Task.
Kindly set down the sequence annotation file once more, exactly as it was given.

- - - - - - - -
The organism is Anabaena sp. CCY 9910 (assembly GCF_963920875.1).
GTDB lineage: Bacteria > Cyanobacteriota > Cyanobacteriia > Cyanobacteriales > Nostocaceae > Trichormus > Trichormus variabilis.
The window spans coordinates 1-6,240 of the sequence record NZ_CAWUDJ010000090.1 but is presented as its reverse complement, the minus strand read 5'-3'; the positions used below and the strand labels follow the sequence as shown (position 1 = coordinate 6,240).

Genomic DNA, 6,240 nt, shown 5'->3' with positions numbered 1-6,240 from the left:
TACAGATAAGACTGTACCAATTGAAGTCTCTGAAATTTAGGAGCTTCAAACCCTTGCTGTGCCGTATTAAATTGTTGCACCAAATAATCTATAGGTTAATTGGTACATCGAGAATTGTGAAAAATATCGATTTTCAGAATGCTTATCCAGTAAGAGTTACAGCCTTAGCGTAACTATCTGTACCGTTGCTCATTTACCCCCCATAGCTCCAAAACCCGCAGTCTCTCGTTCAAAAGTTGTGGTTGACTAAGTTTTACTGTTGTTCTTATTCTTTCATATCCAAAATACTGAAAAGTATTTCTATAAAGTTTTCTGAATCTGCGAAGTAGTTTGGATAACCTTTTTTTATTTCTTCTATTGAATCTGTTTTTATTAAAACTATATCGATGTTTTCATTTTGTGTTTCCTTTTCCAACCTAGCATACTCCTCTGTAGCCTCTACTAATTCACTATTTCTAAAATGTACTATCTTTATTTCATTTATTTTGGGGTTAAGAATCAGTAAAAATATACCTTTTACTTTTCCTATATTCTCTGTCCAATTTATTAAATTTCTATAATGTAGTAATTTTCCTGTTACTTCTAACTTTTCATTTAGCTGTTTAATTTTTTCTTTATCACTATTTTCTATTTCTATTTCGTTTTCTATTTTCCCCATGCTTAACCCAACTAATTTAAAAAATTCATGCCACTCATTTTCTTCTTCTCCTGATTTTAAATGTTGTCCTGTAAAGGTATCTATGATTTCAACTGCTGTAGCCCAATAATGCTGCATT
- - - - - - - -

The organism is Anabaena sp. CCY 9910 (assembly GCF_963920875.1).
GTDB lineage: Bacteria > Cyanobacteriota > Cyanobacteriia > Cyanobacteriales > Nostocaceae > Trichormus > Trichormus variabilis.
The window spans coordinates 1-6,240 of the sequence record NZ_CAWUDJ010000090.1 but is presented as its reverse complement, the minus strand read 5'-3'; the positions used below and the strand labels follow the sequence as shown (position 1 = coordinate 6,240).

Genomic DNA, 6,240 nt, shown 5'->3' with positions numbered 1-6,240 from the left:
TACAGATAAGACTGTACCAATTGAAGTCTCTGAAATTTAGGAGCTTCAAACCCTTGCTGTGCCGTATTAAATTGTTGCACCAAATAATCTATAGGTTAATTGGTACATCGAGAATTGTGAAAAATATCGATTTTCAGAATGCTTATCCAGTAAGAGTTACAGCCTTAGCGTAACTATCTGTACCGTTGCTCATTTACCCCCCATAGCTCCAAAACCCGCAGTCTCTCGTTCAAAAGTTGTGGTTGACTAAGTTTTACTGTTGTTCTTATTCTTTCATATCCAAAATACTGAAAAGTATTTCTATAAAGTTTTCTGAATCTGCGAAGTAGTTTGGATAACCTTTTTTTATTTCTTCTATTGAATCTGTTTTTATTAAAACTATATCGATGTTTTCATTTTGTGTTTCCTTTTCCAACCTAGCATACTCCTCTGTAGCCTCTACTAATTCACTATTTCTAAAATGTACTATCTTTATTTCATTTATTTTGGGGTTAAGAATCAGTAAAAATATACCTTTTACTTTTCCTATATTCTCTGTCCAATTTATTAAATTTCTATAATGTAGTAATTTTCCTGTTACTTCTAACTTTTCATTTAGCTGTTTAATTTTTTCTTTATCACTATTTTCTATTTCTATTTCGTTTTCTATTTTCCCCATGCTTAACCCAACTAATTTAAAAAATTCATGCCACTCATTTTCTTCTTCTCCTGATTTTAAATGTTGTCCTGTAAAGGTATCTATGATTTCAACTGCTGTAGCCCAATAATGCTGCATT